Personal Injury accidents can have life altering effects on the person who is injured. Sometimes, the problems that the person suffers exceed the physical injuries that have occurred. When a person goes from being active and unimpaired one day to infirmed the next, it is impossible for the person to not have some depression about the change in life circumstances. In some of these cases, the injured person becomes so depressed by the changes in his or her life circumstances that they lose the will to live. In these cases, New York law has stipulated that if the person filing a wrongful death suit must be able to show that there is a causal link between the person’s suicide and the injury that they received at work.
One case that involved this type of wrongful death action involved a man who was injured twice at work. He was injured 14 years before his death and then again five years before his death. In 1945, the decedent was an usher at a movie theatre when a fight broke out in the men’s room. He attempted to break up the fight and was pushed into a marble wall, and suffered a brain injury. He was diagnosed with a cerebral concussion as a result of the accident and eleven days later a workers’ compensation doctor announced that he was fully recovered. His wife claims that although he went back to work. Her husband suffered from headaches blackouts, and fainting spells following this accident.
The second accident occurred in 1959 in Nassau, when he suffered a debilitating back injury while at work. The back injury changed his lifestyle and caused him to plummet into a state of deep depression. His wife stated that it was this deep depression that led him to take his own life. The workers compensation board disagreed. They contend that this man was suffering from many issues that affected his mental stability long before he took his own life. They contend that he was suffering from mental illness before he had his first work place injury in 1945.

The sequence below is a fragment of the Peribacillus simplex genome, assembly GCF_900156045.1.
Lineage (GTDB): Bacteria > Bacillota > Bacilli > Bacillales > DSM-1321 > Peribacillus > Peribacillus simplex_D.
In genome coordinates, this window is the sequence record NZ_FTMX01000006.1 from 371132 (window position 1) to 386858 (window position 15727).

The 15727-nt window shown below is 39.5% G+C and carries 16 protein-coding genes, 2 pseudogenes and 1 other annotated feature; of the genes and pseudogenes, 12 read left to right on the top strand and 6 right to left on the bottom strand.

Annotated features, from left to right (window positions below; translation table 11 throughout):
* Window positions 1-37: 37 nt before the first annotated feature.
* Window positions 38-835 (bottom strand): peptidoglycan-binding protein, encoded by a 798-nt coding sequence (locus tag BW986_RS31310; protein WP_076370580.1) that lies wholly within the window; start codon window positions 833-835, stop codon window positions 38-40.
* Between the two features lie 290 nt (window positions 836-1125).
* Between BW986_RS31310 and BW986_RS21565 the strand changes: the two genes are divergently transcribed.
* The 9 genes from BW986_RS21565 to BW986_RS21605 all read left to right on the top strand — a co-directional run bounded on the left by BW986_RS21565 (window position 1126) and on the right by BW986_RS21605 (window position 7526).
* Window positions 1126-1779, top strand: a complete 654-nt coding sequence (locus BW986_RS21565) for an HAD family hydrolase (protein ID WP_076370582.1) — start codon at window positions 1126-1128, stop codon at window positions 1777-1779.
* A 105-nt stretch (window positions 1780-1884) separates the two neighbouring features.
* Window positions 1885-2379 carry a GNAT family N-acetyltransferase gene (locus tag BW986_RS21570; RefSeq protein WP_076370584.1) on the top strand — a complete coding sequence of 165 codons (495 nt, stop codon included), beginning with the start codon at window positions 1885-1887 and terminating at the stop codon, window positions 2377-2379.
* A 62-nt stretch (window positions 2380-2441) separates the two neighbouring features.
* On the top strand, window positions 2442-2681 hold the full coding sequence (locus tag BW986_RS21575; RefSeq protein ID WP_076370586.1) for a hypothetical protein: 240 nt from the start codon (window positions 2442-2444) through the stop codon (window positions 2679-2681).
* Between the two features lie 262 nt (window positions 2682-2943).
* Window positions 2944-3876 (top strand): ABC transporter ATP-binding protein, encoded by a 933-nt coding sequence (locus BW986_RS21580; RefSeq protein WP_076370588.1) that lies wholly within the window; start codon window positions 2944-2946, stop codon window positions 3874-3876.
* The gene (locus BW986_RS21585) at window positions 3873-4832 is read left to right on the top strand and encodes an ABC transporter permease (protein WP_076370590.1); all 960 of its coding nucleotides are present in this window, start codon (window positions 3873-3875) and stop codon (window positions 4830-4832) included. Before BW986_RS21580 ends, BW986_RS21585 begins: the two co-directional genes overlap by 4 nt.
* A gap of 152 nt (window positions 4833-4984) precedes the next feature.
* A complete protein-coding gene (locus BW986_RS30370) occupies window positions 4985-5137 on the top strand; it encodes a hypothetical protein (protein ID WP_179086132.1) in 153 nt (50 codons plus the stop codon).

The workers compensation board attorneys state that it was his life story that pointed to their contention that his work place injury had nothing to do with his suicide. They testified that his birth was the result of the rape of his mother who was crippled. She could not stand the sight of him after his birth and gave him up for adoption. He was raised in foster care and had medical problems from birth. He suffered from painful rickets as a small child because of his poor nutrition. He had surgery in 1940 for a polyp in his right ear. Four years later he was hospitalized because of a severe bout of renal colic. He remained in the hospital for a month. The year before his first industrial accident, he voluntarily admitted himself into the Queens General Mental Hygiene Clinic for anxiety and back pain. He told the medical personnel at that time that he had fallen off of a stoop three years before. He told them that as a result of the fall, he would get panicky and have black outs. He told them that he would have occasions of blindness that would occur about twice a day and that he suffered from headaches every day. He also told them that he had strange dreams and nightmares. The board maintained that while the causes of suicide are many, this man was headed in that direction long before his first industrial accident.
The court in Suffolk did not agree. They reviewed all of the associated evidence and determined that while this man clearly had other issues to deal with, the change in life circumstances that occurred following his back injury were dramatic. The depression that resulted was well documented and the Supreme Court ruled that the death was associated to the personal injury.